Back on the Job
Familiar faces, contemporary cases.
Dec 5, 2011, Vol. 17, No. 12 • By JON L. BREEN
Jill Paton Walsh was already well known as a mystery writer and Booker-nominated novelist when she got the job of finishing Thrones, Dominations, the novel about Lord Peter Wimsey and his mystery-writer wife Harriet Vane that Dorothy L. Sayers left unfinished when she deserted detective fiction for other literary and religious interests. A second posthumous collaboration, A Presumption of Death, drew on “The Wimsey Papers,” a series of letters Sayers wrote for the Spectator early in World War II, but the mystery problem was entirely Walsh’s own. In The Attenbury Emeralds Walsh brings Peter and Harriet, along with perfect manservant Mervyn Bunter and various associates and family members, into the Britain of the early 1950s to investigate a case that began 30 years earlier at the start of Wimsey’s career as a consulting detective. The characters have aged in real time, and they confront a postwar Britain drastically changed for members of the aristocracy. Walsh is able to take the characters in new directions without distorting them. For plotting, literary style, and character insights, she is one of the most effective successor-authors.
While Walsh is the only writer (to my knowledge) to extend the Wimsey franchise, Jeffery Deaver is at least the fifth to continue the James Bond saga, following Kingsley Amis (writing as Robert Markham), John Gardner, Raymond Benson, and Sebastian Faulks. Unlike the other characters under discussion, Bond has not been placed in a period setting but is thrust into the contemporary world. Not content with ignoring Bond’s past, Deaver effectively erases it. His clean-slate Bond is an Afghan war hero in his early thirties who has a tragic family backstory and works for a covert British unit called the Overseas Development Group. Forget Goldfinger, From Russia With Love, and the other Ian Fleming Bonds—apparently none of that stuff ever happened. Still the secondary characters are in their proper roles—M, Miss Moneypenny, Felix Leiter. Brand names are freely dropped. If Fleming’s Bond had recommended the 2005 Rustenberg Peter Barlow Cabernet, it would have precipitated a run on the wine shops; but I don’t know if Deaver’s version will have the same effect. As in any respectable spy novel, a flurry of acronyms and initialisms are deployed: SOCA, JTAC, ELINT, IMINT, SIGINT, MASINT, COBRA, SAPS. There’s no shortage of beautiful women with suggestive names—Ophelia Maidenstone, Felicity Willing—exotic locales are widespread and varied—Serbia, Dubai, South Africa—and gadgets from Q section are available at short notice. The main visible villains, recycling tycoon and corpse devotee Severan Hydt and engineer Niall Dunne (aka the Irishman), are in the grand tradition. Less Fleming-like is the whodunit element, solved by Bond from fair, if well-hidden, clues.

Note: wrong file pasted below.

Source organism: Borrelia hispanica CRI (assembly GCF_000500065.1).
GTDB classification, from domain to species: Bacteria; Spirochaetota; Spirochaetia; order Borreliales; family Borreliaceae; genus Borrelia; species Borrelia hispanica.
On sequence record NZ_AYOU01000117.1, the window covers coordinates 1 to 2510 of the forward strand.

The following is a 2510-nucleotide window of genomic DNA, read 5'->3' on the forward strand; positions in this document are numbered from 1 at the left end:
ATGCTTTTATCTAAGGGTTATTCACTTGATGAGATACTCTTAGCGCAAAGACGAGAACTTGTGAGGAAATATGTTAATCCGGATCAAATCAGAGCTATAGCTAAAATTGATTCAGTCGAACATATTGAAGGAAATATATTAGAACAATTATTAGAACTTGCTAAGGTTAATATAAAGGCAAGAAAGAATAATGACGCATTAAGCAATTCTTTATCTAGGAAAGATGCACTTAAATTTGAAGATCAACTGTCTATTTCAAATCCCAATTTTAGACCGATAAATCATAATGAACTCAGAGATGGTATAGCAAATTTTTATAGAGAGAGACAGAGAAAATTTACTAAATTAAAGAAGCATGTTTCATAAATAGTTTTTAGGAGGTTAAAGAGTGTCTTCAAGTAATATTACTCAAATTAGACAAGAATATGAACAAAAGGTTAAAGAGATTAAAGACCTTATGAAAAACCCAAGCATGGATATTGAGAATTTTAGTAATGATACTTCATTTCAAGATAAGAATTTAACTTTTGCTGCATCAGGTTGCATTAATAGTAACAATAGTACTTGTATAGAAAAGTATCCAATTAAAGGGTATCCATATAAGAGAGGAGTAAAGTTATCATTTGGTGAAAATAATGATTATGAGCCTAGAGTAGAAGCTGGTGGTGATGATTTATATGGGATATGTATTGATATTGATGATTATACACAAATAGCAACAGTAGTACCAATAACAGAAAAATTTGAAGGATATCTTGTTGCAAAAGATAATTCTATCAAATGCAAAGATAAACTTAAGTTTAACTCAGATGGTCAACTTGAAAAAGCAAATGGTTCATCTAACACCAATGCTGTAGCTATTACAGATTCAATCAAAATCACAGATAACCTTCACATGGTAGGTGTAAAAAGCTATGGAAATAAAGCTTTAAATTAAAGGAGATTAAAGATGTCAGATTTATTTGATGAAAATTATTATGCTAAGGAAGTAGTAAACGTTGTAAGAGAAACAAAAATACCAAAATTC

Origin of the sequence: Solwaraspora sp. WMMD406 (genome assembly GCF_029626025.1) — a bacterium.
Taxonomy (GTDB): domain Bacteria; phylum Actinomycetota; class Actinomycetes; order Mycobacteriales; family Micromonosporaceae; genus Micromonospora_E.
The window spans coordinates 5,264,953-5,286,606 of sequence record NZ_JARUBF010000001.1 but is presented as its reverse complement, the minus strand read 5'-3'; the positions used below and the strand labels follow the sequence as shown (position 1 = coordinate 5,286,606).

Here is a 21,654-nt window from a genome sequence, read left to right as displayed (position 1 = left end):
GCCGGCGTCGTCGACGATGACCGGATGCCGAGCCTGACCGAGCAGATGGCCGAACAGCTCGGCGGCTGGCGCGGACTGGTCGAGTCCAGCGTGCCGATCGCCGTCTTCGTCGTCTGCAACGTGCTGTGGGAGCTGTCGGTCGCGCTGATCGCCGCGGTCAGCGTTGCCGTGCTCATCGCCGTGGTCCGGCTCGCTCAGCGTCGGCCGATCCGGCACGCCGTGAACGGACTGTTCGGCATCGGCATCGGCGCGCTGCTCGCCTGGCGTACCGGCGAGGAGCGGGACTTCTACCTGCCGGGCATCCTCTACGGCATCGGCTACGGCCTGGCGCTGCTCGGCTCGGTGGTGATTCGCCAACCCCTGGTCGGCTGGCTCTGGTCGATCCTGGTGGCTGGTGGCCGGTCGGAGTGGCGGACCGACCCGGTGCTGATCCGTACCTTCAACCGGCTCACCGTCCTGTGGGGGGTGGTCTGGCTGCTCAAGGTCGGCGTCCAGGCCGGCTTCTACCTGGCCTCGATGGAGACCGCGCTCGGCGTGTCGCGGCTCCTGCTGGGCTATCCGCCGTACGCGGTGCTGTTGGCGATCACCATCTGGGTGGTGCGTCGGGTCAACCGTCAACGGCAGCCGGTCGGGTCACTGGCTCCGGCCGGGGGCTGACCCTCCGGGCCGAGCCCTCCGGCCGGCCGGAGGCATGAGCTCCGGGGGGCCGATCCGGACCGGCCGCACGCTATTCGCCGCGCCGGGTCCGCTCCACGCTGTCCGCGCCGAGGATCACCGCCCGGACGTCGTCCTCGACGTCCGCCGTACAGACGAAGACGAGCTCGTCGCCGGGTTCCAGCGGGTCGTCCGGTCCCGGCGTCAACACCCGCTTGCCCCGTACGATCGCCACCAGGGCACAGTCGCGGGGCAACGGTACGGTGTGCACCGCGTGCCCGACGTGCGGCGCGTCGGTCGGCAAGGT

The novel begins unpromisingly with cinematic derring-do and a plethora of clumsily inserted tidbits from the author’s research files, a tendency that becomes more tolerable as the story gathers momentum. Deaver is meticulous enough to explain why Bond wants his martini shaken rather than stirred: It’s colder that way and serves to aerate the vodka, improving the flavor. Deaver is a trick constructionist whose fictional technique involves the planting of periodic jolts to the reader’s expectations. However expertly done, this sometimes becomes too much of a good thing, like a fireworks display that goes on too long. It generally works better in his short stories. The bottom line: a respectable effort that mainly lacks Ian Fleming’s stylistic flair.
Mickey Spillane was a competent writer with a knack for colorful prose and operatic plotting who struck a responsive note with mostly male readers in post-World War II America. Where Doyle, Sayers, and Fleming all had a favorable critical response in their own time, Spillane did not. In the April 1952 issue of Ellery Queen’s Mystery Magazine, four prominent reviewers were quoted on The Long Wait. Most backhandedly complimentary was Anthony Boucher of the New York Times (“may rank as the best Spillane . . . faintest praise this department has ever bestowed”). Also weighing in were James Sandoe of the New York Herald Tribune (“Readers will look without success for any hint of intentional satire”), Lenore Glen Offord of the San Francisco Chronicle (“murky and incredible plot and complete lack of taste, all as usual”), and Sergeant Cuff of the Saturday Review (“Amnesia angle handcuffs reader; plot turgid and violent”). Those of us who believe the contemporary reviewers essentially got it right are swimming against the prevailing tide.